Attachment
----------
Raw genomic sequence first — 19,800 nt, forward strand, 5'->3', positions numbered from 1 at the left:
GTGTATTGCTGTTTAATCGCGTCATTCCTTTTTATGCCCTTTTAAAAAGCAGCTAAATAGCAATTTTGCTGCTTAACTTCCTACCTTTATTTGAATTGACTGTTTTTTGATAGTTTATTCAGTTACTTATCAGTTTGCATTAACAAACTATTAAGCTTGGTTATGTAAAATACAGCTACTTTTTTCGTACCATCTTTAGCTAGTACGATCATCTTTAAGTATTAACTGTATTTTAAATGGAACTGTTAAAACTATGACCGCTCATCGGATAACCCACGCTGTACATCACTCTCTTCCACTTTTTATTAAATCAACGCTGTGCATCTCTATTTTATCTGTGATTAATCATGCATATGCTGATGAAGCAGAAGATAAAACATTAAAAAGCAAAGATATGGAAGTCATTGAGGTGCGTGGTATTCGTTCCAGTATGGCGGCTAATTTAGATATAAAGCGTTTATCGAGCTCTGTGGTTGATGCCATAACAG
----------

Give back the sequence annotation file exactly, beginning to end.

Raw genomic sequence first — 19,800 nt, forward strand, 5'->3', positions numbered from 1 at the left:
GTGTATTGCTGTTTAATCGCGTCATTCCTTTTTATGCCCTTTTAAAAAGCAGCTAAATAGCAATTTTGCTGCTTAACTTCCTACCTTTATTTGAATTGACTGTTTTTTGATAGTTTATTCAGTTACTTATCAGTTTGCATTAACAAACTATTAAGCTTGGTTATGTAAAATACAGCTACTTTTTTCGTACCATCTTTAGCTAGTACGATCATCTTTAAGTATTAACTGTATTTTAAATGGAACTGTTAAAACTATGACCGCTCATCGGATAACCCACGCTGTACATCACTCTCTTCCACTTTTTATTAAATCAACGCTGTGCATCTCTATTTTATCTGTGATTAATCATGCATATGCTGATGAAGCAGAAGATAAAACATTAAAAAGCAAAGATATGGAAGTCATTGAGGTGCGTGGTATTCGTTCCAGTATGGCGGCTAATTTAGATATAAAGCGTTTATCGAGCTCTGTGGTTGATGCCATAACAG